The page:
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Richmond Looks to Create City ID Cards for Residents

 
City would be the first in Contra Costa County to issue the cards, intended to promote civic engagement among immigrants

Richmond appears on its way to becoming the first city in Contra Costa County to issue its own municipal identification cards, which will be available to all local residents.

The City Council voted unanimously Tuesday to direct staff to iron out the details of the identification cards, which will be available for a small fee to anyone residing in the city, regardless of legal status. According to city reports, the new cards may be used by immigrants for banking and accessing city services, providing information to police, and acting as a debit card for a still undetermined fee.

City leaders made clear that the cards were in part seen as a way to assuage fears and encourage civic engagement by the city’s sizable immigrant community, many of whom are undocumented and in the U.S. illegally, which prevents them from obtaining other forms of identification.

“The cards will help [immigrants] feel more comfortable in reaching out to the police,” said Mayor Gayle McLaughlin, who moments later said the cards will send a clear message that “Richmond welcomes our immigrant communities.”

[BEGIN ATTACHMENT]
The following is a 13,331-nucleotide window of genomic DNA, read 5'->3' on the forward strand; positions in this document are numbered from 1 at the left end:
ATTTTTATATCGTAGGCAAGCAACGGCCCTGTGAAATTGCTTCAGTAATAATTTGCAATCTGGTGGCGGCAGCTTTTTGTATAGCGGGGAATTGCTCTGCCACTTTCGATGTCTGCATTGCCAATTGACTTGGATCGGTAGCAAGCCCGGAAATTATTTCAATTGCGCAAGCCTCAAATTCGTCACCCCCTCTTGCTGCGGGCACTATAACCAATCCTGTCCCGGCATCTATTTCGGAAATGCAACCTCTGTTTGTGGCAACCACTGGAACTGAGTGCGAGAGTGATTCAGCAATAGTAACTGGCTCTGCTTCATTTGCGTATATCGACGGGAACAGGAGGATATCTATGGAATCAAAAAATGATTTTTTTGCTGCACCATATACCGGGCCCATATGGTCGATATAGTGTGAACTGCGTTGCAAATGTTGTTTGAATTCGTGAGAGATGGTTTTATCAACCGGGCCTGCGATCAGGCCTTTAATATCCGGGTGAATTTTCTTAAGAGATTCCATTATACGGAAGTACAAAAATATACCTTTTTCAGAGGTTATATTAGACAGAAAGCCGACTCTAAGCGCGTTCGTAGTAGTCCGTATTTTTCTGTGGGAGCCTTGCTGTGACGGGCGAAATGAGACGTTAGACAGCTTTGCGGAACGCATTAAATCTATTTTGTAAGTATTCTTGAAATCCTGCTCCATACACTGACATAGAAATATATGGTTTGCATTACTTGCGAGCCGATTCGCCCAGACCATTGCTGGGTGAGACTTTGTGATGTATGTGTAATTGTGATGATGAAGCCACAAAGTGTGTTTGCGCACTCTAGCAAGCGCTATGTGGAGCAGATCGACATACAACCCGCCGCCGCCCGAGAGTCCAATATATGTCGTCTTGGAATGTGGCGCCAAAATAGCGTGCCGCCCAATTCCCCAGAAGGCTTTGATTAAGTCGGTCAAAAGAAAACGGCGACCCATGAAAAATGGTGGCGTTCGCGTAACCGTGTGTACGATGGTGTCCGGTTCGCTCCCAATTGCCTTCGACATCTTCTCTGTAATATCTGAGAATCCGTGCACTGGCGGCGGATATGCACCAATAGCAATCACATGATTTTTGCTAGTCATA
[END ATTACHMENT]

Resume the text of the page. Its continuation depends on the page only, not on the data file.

The measure, proposed by McLaughlin and Councilmember Jovanka Beckles, directs staff to draft a local ordinance and prepare it for review and a vote by the City Council on July 5.

Although Richmond would be the first city in Contra Costa County to recognize a municipal ID, the move is not unprecedented in the Bay Area or the nation. According to backup documents prepared by the city, San Francisco, Oakland, New Haven, Trenton and Washington, D.C., have all approved municipal identification card programs since 2007.

More than 100 people gathered in the Civic Center courtyard before the meeting to rally for support for resolution, and dozens packed the chambers when the council convened.

Proponents argued that cards will help bring the city’s undocumented community – which may number in the thousands – out of the shadows. Several supporters said during public comment periods that children and parents struggle to access basic resources like primary health care and library services without valid identification.

“This is a necessary step to make sure all residents have access to equal services,” said Eduardo Martinez, a local schoolteacher.

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